For Sales and advice call: 0345 0268 799 (Local Rate)
NEW IN - Composite Decking
Panels & Trellis
Architrave/ Frames/ Skirting
Choose by Laminate Effect
Choose by thickness
Choose By Brand
Choose by Finish
Choose by Door Style
Easy Wardrobe Kits
Shaker & Heritage Collections
Tracks & Storage Solutions
Wall Handrail Connectors
We’re all about lending a helping hand here at Savoy Timber, so this week on the blog we’re continuing with the latest instalment of easy fixes to common door problems. This is arguably one of the most urgent (not to mention annoying) issues that can sometimes arise with oak interior doors, whether it’s a traditional Victorian 4 Panel oak door, or a more contemporary Pattern 10 shaker style pre-finished door. Having a door that won’t stay closed – or even springs open spontaneously – is a bit of a nightmare in terms of security, privacy, or even if it’s just a bit chilly in the living room.
So… let’s get right down to solving it, shall we?
You’re shutting your door as normal, but you’re finding that it keeps slowly, silently opening when you’re not looking. After the umpteenth time of having to get up from the sofa and push the door closed again, you may have found that you just give up and put a bit of furniture in front of it so you can sit and watch your show for a bit. But obviously that’s not a permanent solution!
The most likely cause is that the latch isn’t engaging properly with the strike plate – the two crucial parts that need to interact in order for the door to stay closed. You’ll generally be able to tell by the absence of any clicks or snaps when you push the door closed. If it doesn’t make a sound, chances are that it’s going to swing open again.
1. Solution number one involves simply replacing the latch set. It’s not a complicated job – you just need a screwdriver, half an hour or so and a new latch set (obviously). While you’re looking, it’s worth saying that you can find a small selection of latches right here on our website.
2. Alternatively, you can widen the gap in the strike plate, so that the latch has a shorter distance to travel to slot properly into it. For this you’ll need a mill file; a small multipurpose saw file that’s commonly used for sharpening blades. You don’t need to remove the strike plate – just open the door, place the mill file inside the gap in the strike plate and file away at the inner edge until it’s large enough to accommodate the latch.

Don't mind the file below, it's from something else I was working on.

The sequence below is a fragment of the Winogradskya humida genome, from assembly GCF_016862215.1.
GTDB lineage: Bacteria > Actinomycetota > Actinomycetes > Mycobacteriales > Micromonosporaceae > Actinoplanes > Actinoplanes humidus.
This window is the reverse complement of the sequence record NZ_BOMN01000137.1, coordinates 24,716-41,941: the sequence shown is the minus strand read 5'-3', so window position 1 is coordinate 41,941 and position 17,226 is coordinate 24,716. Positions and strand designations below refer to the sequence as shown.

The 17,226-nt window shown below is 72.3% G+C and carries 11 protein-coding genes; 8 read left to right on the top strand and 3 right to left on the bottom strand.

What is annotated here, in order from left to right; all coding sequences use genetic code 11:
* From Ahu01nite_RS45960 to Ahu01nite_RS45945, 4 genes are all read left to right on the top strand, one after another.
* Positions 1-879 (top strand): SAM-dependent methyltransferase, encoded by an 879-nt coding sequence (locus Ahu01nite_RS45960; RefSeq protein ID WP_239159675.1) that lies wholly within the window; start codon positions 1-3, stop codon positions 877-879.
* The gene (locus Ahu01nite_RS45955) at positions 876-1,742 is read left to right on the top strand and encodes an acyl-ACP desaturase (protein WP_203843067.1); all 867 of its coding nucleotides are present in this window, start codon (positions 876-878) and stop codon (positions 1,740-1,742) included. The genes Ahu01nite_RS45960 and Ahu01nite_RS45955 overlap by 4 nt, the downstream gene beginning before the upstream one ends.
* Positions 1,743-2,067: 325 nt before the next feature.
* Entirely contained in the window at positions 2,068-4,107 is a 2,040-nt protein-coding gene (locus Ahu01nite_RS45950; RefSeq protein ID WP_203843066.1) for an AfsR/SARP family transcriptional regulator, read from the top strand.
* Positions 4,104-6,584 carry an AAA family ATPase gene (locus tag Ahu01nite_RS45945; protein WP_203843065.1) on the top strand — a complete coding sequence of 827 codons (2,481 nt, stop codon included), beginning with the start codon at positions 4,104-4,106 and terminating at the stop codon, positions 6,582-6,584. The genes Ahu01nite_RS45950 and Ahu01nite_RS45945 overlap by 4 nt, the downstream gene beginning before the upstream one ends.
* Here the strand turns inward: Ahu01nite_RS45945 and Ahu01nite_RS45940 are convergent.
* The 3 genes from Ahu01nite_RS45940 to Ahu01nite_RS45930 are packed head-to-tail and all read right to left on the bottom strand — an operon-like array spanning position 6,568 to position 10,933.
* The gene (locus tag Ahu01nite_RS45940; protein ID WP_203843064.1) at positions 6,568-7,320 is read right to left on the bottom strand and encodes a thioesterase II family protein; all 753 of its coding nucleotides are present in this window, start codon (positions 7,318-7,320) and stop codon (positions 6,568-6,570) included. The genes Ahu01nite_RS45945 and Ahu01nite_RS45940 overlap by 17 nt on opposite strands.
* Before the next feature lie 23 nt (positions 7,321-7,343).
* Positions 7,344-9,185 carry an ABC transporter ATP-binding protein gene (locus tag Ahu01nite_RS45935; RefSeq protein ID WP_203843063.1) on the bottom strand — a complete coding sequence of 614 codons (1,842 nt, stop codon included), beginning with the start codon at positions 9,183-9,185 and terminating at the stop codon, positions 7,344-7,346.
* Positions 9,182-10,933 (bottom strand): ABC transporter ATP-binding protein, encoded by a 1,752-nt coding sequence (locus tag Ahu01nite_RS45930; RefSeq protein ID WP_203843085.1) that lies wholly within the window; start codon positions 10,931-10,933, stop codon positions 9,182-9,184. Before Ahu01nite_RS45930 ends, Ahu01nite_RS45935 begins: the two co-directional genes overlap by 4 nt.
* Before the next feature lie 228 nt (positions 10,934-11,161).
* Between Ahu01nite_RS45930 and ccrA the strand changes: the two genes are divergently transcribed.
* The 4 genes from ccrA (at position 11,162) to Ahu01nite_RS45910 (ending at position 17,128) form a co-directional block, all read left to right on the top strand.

Having an internal door that springs open is arguably worse than one that swings open gently. For starters, it adds an unpleasantly unpredictable element to the task of carrying your tea through to the dining room. It’s also potentially dangerous for young children or pets. In fact, as a general rule you don’t want any part of your house or furniture liable to suddenly smack you without warning, really.
A door that springs open actually has several potential causes:
1. The hinges are incorrectly positioned (which means the door is straining to re-open)
2. The door isn’t closing fully before it hits the doorstop
3. It’s jamming at the bottom because it doesn’t have enough clearance (which means it’s grinding against the floor or carpet)
1. To fix the hinges, it’s a case of using the classic ‘pack it with cardboard’ approach. First, remove the screws of one hinge (just one) and prise it out of the recess, so it pivots over out of your way. Place a bit of cardboard in the flat space underneath it, and then pivot the hinge back over to hold the cardboard in place underneath it. Screw back in the screws, and that should improve the clearance. If it doesn’t… well to be honest, it might first be worth seeing if you’ve used enough cardboard!
2. If it’s hitting the stop too soon, your interior door won’t be able to close far enough to engage the latch. To fix this, you just need to reposition the doorstop slightly further away. Using a chisel, carefully lever it off its frame. Stand back for a second and close the door, so you can judge where it actually needs to go. Then, using that as a reference, nail the doorstop back into its new, proper place. Use 30mm nails that are spaced about 30cm apart.
3. The last one is the easiest to solve – it’s simply a matter of planing a little excess wood off the bottom of the door, so it’s got the room to move into its proper place without being pushed out by lack of space underneath.
In almost all cases, any issues to do with your internal door will be solved by using one of the approaches above. Of course, if you’re still having a nightmare with it, we’re here to help! Stop by any of our superstores in Blackpool, Preston or Wigan, where one of our friendly staff members will be only too happy to lend a helping hand. And if you’re looking to replace your internal door altogether, we’ve got no shortage of options there either! Our pre-finished internal doors save you the bother of having to paint your doors yourself, or you can browse our range of most popular internal doors to explore some top customer favourites!
View All News
← 5 vital questions to ask when choosing new kitchen worktops
Is it worth considering DIY kitchen renovation? →